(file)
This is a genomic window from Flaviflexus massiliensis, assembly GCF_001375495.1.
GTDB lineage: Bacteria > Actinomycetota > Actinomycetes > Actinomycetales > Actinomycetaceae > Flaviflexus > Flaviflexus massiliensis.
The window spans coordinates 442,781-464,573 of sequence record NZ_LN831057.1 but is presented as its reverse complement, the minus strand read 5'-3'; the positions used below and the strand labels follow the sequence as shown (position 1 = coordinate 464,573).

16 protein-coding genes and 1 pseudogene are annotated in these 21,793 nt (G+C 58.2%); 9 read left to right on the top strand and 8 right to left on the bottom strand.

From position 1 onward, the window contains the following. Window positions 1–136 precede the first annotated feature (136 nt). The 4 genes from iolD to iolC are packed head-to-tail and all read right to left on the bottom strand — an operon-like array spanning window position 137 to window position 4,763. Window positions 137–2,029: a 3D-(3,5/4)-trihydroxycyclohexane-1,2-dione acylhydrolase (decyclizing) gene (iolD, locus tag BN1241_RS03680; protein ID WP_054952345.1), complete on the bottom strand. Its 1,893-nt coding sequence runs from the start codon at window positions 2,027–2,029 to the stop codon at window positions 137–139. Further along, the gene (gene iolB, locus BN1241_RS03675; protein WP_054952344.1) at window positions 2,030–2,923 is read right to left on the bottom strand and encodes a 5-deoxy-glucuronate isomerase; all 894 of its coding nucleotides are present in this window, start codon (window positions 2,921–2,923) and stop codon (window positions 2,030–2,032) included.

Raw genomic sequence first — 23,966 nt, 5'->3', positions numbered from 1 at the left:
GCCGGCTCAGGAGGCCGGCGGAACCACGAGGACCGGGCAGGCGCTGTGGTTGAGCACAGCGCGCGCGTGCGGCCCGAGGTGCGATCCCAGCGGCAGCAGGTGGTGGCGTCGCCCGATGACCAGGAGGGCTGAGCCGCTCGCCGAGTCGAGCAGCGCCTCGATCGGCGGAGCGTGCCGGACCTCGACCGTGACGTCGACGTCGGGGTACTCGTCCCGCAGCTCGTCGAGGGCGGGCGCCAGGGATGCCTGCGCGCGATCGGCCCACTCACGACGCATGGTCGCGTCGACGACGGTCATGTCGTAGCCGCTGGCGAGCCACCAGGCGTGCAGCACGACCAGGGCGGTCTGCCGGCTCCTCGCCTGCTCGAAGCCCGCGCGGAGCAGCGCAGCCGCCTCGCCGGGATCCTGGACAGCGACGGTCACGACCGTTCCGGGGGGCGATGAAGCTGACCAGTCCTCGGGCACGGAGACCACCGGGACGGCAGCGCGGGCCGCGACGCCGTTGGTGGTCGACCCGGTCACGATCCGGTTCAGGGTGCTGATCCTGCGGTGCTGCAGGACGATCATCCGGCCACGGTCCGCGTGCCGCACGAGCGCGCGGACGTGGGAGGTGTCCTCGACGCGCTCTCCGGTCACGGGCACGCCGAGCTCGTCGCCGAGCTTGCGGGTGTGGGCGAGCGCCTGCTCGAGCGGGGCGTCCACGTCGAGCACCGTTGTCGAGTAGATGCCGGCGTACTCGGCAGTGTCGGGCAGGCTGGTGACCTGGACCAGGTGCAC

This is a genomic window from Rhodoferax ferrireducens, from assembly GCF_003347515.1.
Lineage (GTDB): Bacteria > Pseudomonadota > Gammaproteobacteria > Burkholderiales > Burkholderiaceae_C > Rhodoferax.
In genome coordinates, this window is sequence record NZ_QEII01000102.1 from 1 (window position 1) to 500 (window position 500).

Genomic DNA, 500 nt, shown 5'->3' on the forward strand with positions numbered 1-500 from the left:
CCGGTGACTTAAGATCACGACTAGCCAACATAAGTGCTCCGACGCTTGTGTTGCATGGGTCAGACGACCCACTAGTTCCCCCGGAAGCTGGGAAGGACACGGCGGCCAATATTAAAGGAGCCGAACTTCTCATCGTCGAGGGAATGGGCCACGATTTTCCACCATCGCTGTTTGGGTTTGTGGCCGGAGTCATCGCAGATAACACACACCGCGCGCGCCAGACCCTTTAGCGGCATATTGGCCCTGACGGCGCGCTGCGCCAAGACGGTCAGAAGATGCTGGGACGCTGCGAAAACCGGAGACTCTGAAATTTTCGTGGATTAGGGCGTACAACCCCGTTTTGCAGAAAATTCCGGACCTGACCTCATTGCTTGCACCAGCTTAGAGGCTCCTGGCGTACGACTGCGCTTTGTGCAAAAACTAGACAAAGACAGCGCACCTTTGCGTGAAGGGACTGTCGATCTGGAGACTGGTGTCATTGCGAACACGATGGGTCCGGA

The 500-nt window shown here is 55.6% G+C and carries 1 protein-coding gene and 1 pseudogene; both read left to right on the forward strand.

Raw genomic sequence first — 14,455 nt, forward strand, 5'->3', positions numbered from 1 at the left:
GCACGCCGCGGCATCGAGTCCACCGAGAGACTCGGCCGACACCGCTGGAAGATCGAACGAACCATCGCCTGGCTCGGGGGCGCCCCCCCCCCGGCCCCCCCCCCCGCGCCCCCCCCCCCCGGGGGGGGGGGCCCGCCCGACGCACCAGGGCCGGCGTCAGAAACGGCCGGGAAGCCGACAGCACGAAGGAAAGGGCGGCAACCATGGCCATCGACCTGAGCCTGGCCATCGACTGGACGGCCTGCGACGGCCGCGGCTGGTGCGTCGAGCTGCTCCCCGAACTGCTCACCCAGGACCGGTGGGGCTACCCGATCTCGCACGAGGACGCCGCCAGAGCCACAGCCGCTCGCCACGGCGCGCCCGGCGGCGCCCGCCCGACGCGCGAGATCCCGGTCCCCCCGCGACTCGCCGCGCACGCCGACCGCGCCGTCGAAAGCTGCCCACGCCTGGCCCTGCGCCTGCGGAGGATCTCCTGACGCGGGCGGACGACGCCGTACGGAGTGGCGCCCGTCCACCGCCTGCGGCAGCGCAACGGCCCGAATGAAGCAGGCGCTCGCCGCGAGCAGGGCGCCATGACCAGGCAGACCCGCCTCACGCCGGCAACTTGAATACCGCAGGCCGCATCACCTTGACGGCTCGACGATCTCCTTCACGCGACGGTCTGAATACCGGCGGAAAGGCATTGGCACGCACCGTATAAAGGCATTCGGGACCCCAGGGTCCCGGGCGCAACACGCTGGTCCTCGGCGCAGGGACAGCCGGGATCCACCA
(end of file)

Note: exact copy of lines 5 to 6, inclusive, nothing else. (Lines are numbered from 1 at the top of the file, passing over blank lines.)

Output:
From position 1 onward, the window contains the following. Window positions 1–136 precede the first annotated feature (136 nt). The 4 genes from iolD to iolC are packed head-to-tail and all read right to left on the bottom strand — an operon-like array spanning window position 137 to window position 4,763. Window positions 137–2,029: a 3D-(3,5/4)-trihydroxycyclohexane-1,2-dione acylhydrolase (decyclizing) gene (iolD, locus tag BN1241_RS03680; protein ID WP_054952345.1), complete on the bottom strand. Its 1,893-nt coding sequence runs from the start codon at window positions 2,027–2,029 to the stop codon at window positions 137–139. Further along, the gene (gene iolB, locus BN1241_RS03675; protein WP_054952344.1) at window positions 2,030–2,923 is read right to left on the bottom strand and encodes a 5-deoxy-glucuronate isomerase; all 894 of its coding nucleotides are present in this window, start codon (window positions 2,921–2,923) and stop codon (window positions 2,030–2,032) included.

Raw genomic sequence first — 23,966 nt, 5'->3', positions numbered from 1 at the left: